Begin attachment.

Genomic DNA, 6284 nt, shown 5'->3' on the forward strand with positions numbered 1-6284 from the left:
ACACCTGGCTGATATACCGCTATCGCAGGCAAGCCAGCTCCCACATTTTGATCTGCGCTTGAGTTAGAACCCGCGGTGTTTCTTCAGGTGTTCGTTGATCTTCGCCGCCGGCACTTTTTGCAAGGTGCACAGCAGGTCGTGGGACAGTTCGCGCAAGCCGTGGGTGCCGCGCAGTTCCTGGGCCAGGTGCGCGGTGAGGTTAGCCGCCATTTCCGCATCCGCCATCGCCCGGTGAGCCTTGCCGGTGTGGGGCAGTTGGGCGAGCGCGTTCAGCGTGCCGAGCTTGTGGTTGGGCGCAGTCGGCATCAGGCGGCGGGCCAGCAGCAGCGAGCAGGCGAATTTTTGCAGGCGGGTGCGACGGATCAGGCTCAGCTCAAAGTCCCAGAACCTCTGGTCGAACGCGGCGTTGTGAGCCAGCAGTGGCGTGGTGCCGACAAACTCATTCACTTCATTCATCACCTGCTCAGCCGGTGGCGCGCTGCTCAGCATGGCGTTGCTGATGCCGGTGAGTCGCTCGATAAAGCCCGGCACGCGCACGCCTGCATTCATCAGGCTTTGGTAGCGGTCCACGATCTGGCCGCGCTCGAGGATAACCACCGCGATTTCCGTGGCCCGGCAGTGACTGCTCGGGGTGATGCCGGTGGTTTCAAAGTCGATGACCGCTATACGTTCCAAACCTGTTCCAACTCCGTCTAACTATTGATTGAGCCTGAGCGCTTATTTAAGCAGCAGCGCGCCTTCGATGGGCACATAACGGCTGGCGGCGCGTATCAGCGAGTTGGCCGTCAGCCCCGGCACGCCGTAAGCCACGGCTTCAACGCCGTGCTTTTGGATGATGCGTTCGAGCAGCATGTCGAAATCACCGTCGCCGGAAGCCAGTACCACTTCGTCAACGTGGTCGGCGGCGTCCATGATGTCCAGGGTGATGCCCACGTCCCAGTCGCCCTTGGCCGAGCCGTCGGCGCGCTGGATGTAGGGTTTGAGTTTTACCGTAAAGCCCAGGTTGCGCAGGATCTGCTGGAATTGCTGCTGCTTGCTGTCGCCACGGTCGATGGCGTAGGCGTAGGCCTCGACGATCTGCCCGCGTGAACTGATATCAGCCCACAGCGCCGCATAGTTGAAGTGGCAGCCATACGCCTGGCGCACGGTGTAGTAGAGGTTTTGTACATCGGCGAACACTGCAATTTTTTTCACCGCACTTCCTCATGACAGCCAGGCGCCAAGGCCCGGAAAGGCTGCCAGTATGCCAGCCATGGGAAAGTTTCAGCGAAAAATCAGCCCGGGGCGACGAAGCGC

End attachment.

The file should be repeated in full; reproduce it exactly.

Genomic DNA, 6284 nt, shown 5'->3' on the forward strand with positions numbered 1-6284 from the left:
ACACCTGGCTGATATACCGCTATCGCAGGCAAGCCAGCTCCCACATTTTGATCTGCGCTTGAGTTAGAACCCGCGGTGTTTCTTCAGGTGTTCGTTGATCTTCGCCGCCGGCACTTTTTGCAAGGTGCACAGCAGGTCGTGGGACAGTTCGCGCAAGCCGTGGGTGCCGCGCAGTTCCTGGGCCAGGTGCGCGGTGAGGTTAGCCGCCATTTCCGCATCCGCCATCGCCCGGTGAGCCTTGCCGGTGTGGGGCAGTTGGGCGAGCGCGTTCAGCGTGCCGAGCTTGTGGTTGGGCGCAGTCGGCATCAGGCGGCGGGCCAGCAGCAGCGAGCAGGCGAATTTTTGCAGGCGGGTGCGACGGATCAGGCTCAGCTCAAAGTCCCAGAACCTCTGGTCGAACGCGGCGTTGTGAGCCAGCAGTGGCGTGGTGCCGACAAACTCATTCACTTCATTCATCACCTGCTCAGCCGGTGGCGCGCTGCTCAGCATGGCGTTGCTGATGCCGGTGAGTCGCTCGATAAAGCCCGGCACGCGCACGCCTGCATTCATCAGGCTTTGGTAGCGGTCCACGATCTGGCCGCGCTCGAGGATAACCACCGCGATTTCCGTGGCCCGGCAGTGACTGCTCGGGGTGATGCCGGTGGTTTCAAAGTCGATGACCGCTATACGTTCCAAACCTGTTCCAACTCCGTCTAACTATTGATTGAGCCTGAGCGCTTATTTAAGCAGCAGCGCGCCTTCGATGGGCACATAACGGCTGGCGGCGCGTATCAGCGAGTTGGCCGTCAGCCCCGGCACGCCGTAAGCCACGGCTTCAACGCCGTGCTTTTGGATGATGCGTTCGAGCAGCATGTCGAAATCACCGTCGCCGGAAGCCAGTACCACTTCGTCAACGTGGTCGGCGGCGTCCATGATGTCCAGGGTGATGCCCACGTCCCAGTCGCCCTTGGCCGAGCCGTCGGCGCGCTGGATGTAGGGTTTGAGTTTTACCGTAAAGCCCAGGTTGCGCAGGATCTGCTGGAATTGCTGCTGCTTGCTGTCGCCACGGTCGATGGCGTAGGCGTAGGCCTCGACGATCTGCCCGCGTGAACTGATATCAGCCCACAGCGCCGCATAGTTGAAGTGGCAGCCATACGCCTGGCGCACGGTGTAGTAGAGGTTTTGTACATCGGCGAACACTGCAATTTTTTTCACCGCACTTCCTCATGACAGCCAGGCGCCAAGGCCCGGAAAGGCTGCCAGTATGCCAGCCATGGGAAAGTTTCAGCGAAAAATCAGCCCGGGGCGACGAAGCGC